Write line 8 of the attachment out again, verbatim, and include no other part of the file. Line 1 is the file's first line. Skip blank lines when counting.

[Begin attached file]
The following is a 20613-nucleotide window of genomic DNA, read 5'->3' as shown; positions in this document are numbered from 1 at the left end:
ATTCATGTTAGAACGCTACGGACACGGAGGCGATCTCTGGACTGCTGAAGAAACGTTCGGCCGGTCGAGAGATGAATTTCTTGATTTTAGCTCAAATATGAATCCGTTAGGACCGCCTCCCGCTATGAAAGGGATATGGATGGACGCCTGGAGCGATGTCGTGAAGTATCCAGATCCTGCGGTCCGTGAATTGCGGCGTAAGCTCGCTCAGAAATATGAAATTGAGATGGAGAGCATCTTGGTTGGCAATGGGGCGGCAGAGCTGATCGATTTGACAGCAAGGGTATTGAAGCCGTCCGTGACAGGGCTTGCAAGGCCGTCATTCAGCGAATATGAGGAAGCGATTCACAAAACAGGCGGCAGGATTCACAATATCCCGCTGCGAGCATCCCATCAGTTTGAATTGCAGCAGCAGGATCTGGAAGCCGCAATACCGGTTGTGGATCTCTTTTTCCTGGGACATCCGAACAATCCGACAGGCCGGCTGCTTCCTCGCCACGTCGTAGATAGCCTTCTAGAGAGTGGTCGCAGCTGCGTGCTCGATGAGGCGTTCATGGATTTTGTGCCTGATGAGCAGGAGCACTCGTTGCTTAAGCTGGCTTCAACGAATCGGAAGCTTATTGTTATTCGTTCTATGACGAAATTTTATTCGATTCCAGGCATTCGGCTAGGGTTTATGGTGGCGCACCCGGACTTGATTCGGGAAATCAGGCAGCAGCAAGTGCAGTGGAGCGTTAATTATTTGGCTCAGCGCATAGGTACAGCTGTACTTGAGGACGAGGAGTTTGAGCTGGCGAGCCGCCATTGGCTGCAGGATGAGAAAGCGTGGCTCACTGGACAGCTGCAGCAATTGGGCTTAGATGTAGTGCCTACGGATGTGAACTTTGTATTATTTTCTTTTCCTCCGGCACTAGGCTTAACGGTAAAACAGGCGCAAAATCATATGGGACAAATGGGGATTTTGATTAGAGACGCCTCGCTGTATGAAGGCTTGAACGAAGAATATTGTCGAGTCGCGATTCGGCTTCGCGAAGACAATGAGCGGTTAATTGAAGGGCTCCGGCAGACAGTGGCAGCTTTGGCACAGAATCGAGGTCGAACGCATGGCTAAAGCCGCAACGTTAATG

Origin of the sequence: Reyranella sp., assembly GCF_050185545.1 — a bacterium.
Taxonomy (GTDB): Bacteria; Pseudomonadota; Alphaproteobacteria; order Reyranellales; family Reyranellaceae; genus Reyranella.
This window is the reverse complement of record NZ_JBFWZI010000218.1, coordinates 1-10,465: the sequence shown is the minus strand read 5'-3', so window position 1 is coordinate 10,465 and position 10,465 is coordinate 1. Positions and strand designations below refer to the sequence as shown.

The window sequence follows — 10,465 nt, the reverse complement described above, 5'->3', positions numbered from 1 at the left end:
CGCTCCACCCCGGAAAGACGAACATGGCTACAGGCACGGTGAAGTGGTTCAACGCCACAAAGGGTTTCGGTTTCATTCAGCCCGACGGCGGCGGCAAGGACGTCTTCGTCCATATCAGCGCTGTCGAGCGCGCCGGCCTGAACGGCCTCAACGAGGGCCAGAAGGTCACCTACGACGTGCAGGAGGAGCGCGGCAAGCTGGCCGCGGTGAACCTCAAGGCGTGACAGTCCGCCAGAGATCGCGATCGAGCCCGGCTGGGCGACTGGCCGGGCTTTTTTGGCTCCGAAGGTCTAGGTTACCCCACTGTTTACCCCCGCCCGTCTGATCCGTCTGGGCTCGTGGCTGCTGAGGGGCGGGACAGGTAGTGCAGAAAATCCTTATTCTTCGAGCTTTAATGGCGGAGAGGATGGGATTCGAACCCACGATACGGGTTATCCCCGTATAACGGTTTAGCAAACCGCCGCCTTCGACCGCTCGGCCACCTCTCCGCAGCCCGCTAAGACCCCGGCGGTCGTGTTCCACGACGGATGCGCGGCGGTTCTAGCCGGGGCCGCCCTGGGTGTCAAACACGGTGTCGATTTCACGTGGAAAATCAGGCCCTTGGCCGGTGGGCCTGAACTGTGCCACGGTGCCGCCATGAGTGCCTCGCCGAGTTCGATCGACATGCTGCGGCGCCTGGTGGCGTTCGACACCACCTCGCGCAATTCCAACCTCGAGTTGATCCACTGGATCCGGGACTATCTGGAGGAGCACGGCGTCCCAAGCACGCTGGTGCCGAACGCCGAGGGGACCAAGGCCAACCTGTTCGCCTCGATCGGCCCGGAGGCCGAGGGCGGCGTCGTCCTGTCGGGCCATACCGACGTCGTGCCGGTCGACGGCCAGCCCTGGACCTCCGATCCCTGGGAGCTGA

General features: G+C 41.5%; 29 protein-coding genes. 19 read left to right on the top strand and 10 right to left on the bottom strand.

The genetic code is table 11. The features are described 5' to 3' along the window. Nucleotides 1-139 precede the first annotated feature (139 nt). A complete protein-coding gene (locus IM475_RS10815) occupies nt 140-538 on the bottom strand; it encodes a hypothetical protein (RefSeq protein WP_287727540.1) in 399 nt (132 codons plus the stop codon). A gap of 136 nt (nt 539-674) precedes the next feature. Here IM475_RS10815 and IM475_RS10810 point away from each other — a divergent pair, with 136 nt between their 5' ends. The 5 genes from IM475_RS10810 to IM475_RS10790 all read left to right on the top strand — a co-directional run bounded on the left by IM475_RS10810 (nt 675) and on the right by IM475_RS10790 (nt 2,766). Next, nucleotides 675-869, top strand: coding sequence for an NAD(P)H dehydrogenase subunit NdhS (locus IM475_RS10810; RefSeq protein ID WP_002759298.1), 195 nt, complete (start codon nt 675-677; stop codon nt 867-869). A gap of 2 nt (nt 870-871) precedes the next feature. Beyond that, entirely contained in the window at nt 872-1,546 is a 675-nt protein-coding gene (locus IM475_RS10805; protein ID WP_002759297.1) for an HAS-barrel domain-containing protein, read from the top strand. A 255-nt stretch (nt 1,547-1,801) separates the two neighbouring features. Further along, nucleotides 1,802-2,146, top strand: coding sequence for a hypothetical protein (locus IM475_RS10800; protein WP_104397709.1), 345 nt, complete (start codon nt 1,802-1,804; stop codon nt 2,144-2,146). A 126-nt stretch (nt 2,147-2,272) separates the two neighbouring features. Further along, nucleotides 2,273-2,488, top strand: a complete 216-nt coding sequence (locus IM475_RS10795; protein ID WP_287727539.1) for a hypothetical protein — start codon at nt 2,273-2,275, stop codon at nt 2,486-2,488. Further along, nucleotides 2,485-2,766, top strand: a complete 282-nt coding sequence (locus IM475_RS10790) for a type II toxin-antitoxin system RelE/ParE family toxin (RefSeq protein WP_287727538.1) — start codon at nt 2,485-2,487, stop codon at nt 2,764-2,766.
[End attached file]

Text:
General features: G+C 41.5%; 29 protein-coding genes. 19 read left to right on the top strand and 10 right to left on the bottom strand.